By Dom Nozzi
September 9, 2014
Much of the conversation regarding the Comprehensive Housing Strategy in Boulder Colorado has centered around the extremely important issues of affordability and neighborhood compatibility. The issue has been exceptionally controversial. A few suggestions to turn down the volatility:
- One of the most effective ways to create affordable housing in Boulder is to create more walkable, compact, mixed-use housing (what Boulder is now calling “15-minute neighborhoods“). On average, a car now costs about $9,500/year to own and operate. If a household is able to only have to own one car instead of two, or two instead of three — because compact neighborhood design allows such a reduction — those households would have almost $10K a year that could now be put into housing rather than motor vehicles. Personally, I could not afford to live in Boulder if I owned a car.
- A related, powerful affordability tool is to allow more housing where the price of the housing is unbundled from the price of the parking. Boulder Junction will be the first time that Boulder sees housing where the price of parking can be unbundled from the price of housing. Big savings, given how much parking (especially in Boulder) can cost to provide. In addition, the average parking space consumes something like 300 SF of real estate. The outdated, excessive minimum parking requirements that Boulder uses too often is making it impossible to build smaller, more affordable housing units on smaller lots, because so much space is needed for parking. We need to leverage this affordability opportunity by reforming parking regulations (mostly by converting minimum parking to maximum parking, and by making it easier to unbundle parking — or requiring parking to be unbundled).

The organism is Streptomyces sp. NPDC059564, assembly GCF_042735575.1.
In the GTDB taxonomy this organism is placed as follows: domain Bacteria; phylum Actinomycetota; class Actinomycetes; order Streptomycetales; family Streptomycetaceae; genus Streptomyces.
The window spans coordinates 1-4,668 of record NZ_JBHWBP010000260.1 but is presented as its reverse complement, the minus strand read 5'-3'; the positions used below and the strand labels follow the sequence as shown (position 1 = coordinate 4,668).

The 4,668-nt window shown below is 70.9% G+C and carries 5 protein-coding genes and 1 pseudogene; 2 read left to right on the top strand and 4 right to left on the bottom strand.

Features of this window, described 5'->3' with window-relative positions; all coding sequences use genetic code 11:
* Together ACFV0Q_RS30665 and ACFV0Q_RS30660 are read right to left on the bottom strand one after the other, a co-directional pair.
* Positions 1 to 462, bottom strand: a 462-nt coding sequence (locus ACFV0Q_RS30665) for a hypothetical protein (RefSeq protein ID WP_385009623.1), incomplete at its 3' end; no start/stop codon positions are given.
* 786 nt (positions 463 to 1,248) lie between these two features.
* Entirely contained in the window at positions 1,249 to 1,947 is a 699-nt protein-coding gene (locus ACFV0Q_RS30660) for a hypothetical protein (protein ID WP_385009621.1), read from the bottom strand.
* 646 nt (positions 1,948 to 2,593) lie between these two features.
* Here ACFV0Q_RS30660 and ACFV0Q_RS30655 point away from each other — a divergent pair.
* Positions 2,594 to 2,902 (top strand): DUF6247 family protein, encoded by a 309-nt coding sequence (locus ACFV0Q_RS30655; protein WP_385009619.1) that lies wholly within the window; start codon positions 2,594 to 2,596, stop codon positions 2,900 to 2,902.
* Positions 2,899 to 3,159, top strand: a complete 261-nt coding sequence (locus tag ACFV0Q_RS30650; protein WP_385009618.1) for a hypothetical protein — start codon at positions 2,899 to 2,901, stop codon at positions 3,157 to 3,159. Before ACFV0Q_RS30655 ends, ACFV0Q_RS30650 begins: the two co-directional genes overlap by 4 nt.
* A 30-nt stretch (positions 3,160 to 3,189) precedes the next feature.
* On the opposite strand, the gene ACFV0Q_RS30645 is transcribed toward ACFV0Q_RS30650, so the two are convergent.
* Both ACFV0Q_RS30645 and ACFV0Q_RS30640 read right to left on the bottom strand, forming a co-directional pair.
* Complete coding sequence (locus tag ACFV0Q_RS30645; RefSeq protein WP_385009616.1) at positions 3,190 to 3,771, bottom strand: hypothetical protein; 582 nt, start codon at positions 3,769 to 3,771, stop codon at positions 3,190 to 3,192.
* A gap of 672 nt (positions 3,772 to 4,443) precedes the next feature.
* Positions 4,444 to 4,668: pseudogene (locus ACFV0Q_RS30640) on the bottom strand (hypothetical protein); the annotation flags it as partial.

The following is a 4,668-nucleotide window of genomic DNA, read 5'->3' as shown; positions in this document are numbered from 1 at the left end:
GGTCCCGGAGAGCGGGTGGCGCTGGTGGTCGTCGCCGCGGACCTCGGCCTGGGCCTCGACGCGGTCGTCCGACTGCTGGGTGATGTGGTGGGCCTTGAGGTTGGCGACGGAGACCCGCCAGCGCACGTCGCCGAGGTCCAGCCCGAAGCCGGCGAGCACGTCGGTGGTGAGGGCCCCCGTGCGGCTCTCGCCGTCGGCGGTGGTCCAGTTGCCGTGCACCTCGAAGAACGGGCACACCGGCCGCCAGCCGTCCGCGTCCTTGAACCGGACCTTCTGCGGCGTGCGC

- Boulder’s future will see a growing number of Millennials, and we know that demographic group (more so than earlier generations) is looking for more walkable, compact, mixed-use housing where the need for a household to own 2-3 cars is less necessary. Does Boulder provide enough of that type of housing for the coming growth in demand (and a more sustainable world where car ownership is less necessary and less affordable)? I don’t believe it does. An equitable, healthy community provides the full, adequate range of housing and lifestyle choices from urban to suburban to rural. In my opinion, Boulder has a mismatch of such choices. There is an oversupply and relative under-demand for drivable suburban housing. Conversely, there is a large (and growing) demand for compact, walkable housing, and a very scarce supply of such housing in Boulder.
- Increasing the number of unrelated adults who can live in a home, as well as easing up on accessory dwelling unit and co-op housing restrictions, are very important affordability tools. And one that causes relatively little neighborhood disruption.
- Neighborhood compatibility and neighborhood objections to new development are highly contentious in Boulder. Perhaps the most fundamental building block I know of for creating neighborhood compatibility (not to mention creating the much desired, yet elusive vision for Boulder and its neighborhoods) is to implement charrette-driven form-based coding, instead of the vision-less, conventional, outdated zoning-based coding that Boulder uses. An excellent example of the power of form-based coding is the code created by Dover-Kohl for North Boulder and the Holiday neighborhood. I believe that now is a wonderful time for Boulder to either adopt form-based overlay zones in targeted areas, or to engage in a citywide, perhaps incremental, replacement of conventional zoning codes with what are called Smart (form-based) codes. Such codes not only incorporate detailed, inspirational visions and compatibility tools (and most importantly, uniquely significant neighborhood buy-in), but are effective (when appropriate) in creating compatible compact, human-scaled, lower-speed and mixed use development that induce civic pride and powerfully achieve important City objectives.
- I am worried that actions taken by Council on the Comprehensive Housing Strategy might lock certain parts of Boulder into a highly undesirable status quo. There are many areas, such as East Boulder and important transit nodes, that are in desperate need of re-development — places that are overly car-happy, declining, parking lot-choked areas with a terrible economic and quality of life problem. These places, in particular, are overdue for restoration through catalysts such as the needed reforms to land development and parking that I outline above.
In sum, the Comprehensive Housing Strategy offers the City an excellent opportunity to implement the reforms I outline above.